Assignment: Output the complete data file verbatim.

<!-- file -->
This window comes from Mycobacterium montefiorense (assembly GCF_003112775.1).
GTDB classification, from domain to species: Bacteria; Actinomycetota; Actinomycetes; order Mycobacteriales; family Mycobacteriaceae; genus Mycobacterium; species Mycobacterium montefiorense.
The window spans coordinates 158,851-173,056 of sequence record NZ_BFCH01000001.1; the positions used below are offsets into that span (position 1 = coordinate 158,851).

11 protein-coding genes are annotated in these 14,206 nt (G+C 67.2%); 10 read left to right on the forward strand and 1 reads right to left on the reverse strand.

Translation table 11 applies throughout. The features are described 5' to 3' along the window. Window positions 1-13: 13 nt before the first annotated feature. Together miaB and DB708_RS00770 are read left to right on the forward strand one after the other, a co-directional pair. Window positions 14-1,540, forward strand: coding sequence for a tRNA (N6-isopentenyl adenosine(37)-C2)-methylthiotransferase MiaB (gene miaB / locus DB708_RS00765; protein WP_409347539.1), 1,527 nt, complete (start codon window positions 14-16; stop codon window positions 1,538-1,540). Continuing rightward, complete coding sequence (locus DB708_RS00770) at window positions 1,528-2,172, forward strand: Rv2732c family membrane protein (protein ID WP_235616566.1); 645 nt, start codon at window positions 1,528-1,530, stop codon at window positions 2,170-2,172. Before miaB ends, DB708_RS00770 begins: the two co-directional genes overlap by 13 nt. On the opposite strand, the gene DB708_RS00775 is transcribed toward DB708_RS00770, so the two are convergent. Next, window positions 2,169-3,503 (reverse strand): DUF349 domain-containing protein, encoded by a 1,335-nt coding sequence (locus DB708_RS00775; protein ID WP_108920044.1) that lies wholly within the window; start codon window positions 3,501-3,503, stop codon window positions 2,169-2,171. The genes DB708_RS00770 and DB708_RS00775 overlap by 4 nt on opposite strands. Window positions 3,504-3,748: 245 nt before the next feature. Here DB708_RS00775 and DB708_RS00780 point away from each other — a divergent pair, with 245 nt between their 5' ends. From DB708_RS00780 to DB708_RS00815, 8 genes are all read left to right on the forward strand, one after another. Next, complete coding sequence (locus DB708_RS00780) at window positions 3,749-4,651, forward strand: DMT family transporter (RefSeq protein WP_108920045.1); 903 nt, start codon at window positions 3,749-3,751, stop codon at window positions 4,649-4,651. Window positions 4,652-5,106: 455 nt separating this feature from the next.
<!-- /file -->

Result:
This window comes from Mycobacterium montefiorense (assembly GCF_003112775.1).
GTDB classification, from domain to species: Bacteria; Actinomycetota; Actinomycetes; order Mycobacteriales; family Mycobacteriaceae; genus Mycobacterium; species Mycobacterium montefiorense.
The window spans coordinates 158,851-173,056 of sequence record NZ_BFCH01000001.1; the positions used below are offsets into that span (position 1 = coordinate 158,851).

11 protein-coding genes are annotated in these 14,206 nt (G+C 67.2%); 10 read left to right on the forward strand and 1 reads right to left on the reverse strand.

Translation table 11 applies throughout. The features are described 5' to 3' along the window. Window positions 1-13: 13 nt before the first annotated feature. Together miaB and DB708_RS00770 are read left to right on the forward strand one after the other, a co-directional pair. Window positions 14-1,540, forward strand: coding sequence for a tRNA (N6-isopentenyl adenosine(37)-C2)-methylthiotransferase MiaB (gene miaB / locus DB708_RS00765; protein WP_409347539.1), 1,527 nt, complete (start codon window positions 14-16; stop codon window positions 1,538-1,540). Continuing rightward, complete coding sequence (locus DB708_RS00770) at window positions 1,528-2,172, forward strand: Rv2732c family membrane protein (protein ID WP_235616566.1); 645 nt, start codon at window positions 1,528-1,530, stop codon at window positions 2,170-2,172. Before miaB ends, DB708_RS00770 begins: the two co-directional genes overlap by 13 nt. On the opposite strand, the gene DB708_RS00775 is transcribed toward DB708_RS00770, so the two are convergent. Next, window positions 2,169-3,503 (reverse strand): DUF349 domain-containing protein, encoded by a 1,335-nt coding sequence (locus DB708_RS00775; protein ID WP_108920044.1) that lies wholly within the window; start codon window positions 3,501-3,503, stop codon window positions 2,169-2,171. The genes DB708_RS00770 and DB708_RS00775 overlap by 4 nt on opposite strands. Window positions 3,504-3,748: 245 nt before the next feature. Here DB708_RS00775 and DB708_RS00780 point away from each other — a divergent pair, with 245 nt between their 5' ends. From DB708_RS00780 to DB708_RS00815, 8 genes are all read left to right on the forward strand, one after another. Next, complete coding sequence (locus DB708_RS00780) at window positions 3,749-4,651, forward strand: DMT family transporter (RefSeq protein WP_108920045.1); 903 nt, start codon at window positions 3,749-3,751, stop codon at window positions 4,649-4,651. Window positions 4,652-5,106: 455 nt separating this feature from the next.